You also dwell in our hearts
and you inspire us to do what is good.
Praise be to you!
Triune Lord, wondrous community of infinite love,
teach us to contemplate you
in the beauty of the universe,
for all things speak of you.
Awaken our praise and thankfulness
for every being that you have made.
Give us the grace to feel profoundly joined
to everything that is.
God of love, show us our place in this world
as channels of your love
for all the creatures of this earth,
for not one of them is forgotten in your sight.
Enlighten those who possess power and money
that they may avoid the sin of indifference,
that they may love the common good, advance the weak,
and care for this world in which we live.
The poor and the earth are crying out.
O Lord, seize us with your power and light,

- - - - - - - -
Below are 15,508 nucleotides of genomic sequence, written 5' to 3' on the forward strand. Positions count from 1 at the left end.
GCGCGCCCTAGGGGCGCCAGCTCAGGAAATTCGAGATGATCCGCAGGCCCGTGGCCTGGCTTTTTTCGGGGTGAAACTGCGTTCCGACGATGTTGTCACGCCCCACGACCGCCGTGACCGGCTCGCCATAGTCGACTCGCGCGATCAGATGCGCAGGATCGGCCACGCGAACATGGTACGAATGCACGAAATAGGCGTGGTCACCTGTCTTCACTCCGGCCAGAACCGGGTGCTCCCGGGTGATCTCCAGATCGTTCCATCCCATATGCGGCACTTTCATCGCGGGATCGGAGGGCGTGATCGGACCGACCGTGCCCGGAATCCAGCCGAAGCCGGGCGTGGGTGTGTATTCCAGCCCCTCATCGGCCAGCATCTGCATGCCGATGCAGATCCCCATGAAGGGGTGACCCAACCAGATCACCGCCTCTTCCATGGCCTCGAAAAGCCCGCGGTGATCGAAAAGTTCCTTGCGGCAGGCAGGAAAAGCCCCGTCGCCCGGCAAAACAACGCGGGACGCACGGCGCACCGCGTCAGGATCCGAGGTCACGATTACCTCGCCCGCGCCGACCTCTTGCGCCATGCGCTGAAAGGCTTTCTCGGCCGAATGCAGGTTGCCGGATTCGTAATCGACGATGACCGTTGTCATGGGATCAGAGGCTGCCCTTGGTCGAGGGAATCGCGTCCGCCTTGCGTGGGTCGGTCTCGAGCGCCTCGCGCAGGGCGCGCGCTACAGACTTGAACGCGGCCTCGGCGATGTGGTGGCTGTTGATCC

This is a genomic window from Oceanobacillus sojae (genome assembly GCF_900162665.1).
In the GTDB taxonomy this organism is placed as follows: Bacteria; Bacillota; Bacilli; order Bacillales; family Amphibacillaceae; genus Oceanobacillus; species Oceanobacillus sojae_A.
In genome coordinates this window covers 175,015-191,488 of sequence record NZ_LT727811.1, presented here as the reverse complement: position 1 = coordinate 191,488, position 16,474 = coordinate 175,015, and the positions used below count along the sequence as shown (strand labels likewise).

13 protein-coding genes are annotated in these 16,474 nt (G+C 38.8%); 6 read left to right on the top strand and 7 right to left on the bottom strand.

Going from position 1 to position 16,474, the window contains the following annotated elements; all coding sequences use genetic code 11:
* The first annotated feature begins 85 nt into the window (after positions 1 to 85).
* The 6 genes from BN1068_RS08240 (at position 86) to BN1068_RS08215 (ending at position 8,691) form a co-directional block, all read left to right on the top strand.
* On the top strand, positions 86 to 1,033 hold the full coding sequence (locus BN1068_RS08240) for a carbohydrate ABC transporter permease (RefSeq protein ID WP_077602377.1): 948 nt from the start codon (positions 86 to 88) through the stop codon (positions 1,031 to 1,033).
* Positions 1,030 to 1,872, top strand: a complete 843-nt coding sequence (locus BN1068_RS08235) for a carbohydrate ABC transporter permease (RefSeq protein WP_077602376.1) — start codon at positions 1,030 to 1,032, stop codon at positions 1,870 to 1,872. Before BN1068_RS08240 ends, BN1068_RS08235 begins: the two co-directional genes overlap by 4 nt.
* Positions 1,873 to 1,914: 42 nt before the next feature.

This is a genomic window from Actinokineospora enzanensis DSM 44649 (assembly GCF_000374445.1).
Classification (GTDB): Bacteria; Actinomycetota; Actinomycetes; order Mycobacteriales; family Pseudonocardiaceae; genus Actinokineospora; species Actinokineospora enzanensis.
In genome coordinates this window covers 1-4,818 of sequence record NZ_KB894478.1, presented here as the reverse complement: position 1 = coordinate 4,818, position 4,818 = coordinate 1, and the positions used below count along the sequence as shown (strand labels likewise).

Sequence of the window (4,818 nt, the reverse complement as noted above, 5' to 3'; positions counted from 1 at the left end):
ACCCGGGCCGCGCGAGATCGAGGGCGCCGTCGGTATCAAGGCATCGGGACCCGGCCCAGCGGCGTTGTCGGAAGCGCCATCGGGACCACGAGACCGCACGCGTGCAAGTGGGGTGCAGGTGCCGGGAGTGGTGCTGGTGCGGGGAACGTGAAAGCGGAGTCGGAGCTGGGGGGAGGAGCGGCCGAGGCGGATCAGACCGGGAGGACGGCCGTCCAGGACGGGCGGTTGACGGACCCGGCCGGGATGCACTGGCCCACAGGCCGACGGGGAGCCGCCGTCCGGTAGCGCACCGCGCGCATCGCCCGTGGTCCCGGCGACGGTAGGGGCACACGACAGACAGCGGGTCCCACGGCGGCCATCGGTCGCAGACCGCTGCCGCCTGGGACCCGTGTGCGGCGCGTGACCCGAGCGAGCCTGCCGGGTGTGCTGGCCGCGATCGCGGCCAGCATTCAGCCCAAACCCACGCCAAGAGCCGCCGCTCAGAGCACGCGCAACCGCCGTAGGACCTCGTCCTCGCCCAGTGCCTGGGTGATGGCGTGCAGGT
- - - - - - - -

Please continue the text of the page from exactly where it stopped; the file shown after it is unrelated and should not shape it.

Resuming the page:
help us to protect all life,
to prepare for a better future,
for the coming of your Kingdom
of justice, peace, love and beauty.
Praise be to you!
A prayer for the Queen
whose Son Jesus Christ exchanged the glory of a heavenly throne for the form of a servant,
we thank you that you have given Elizabeth our Queen a heart to serve her people,
and have kept her devoted in this service beyond all who were before her:
encourage us by her example to serve one another, and to seek the common good,
until you call us all to reign with Christ in your eternal kingdom.
The Lord’s prayer
Our Father in heaven,
hallowed be your name,
your kingdom come,
you will be done,
on earth as in heaven.
Give us today our daily bread.
Forgive us our sins
as we forgive those who sin against us.
Save us from the time of trial
and deliver us from evil.
For the kingdom, the power
and the glory are yours
now and forever.
The Light of God surrounds you;
The Love of God enfolds you;
The Power of God protects you;
The Presence of God watch over you;
Remember, wherever you are, God is right beside you.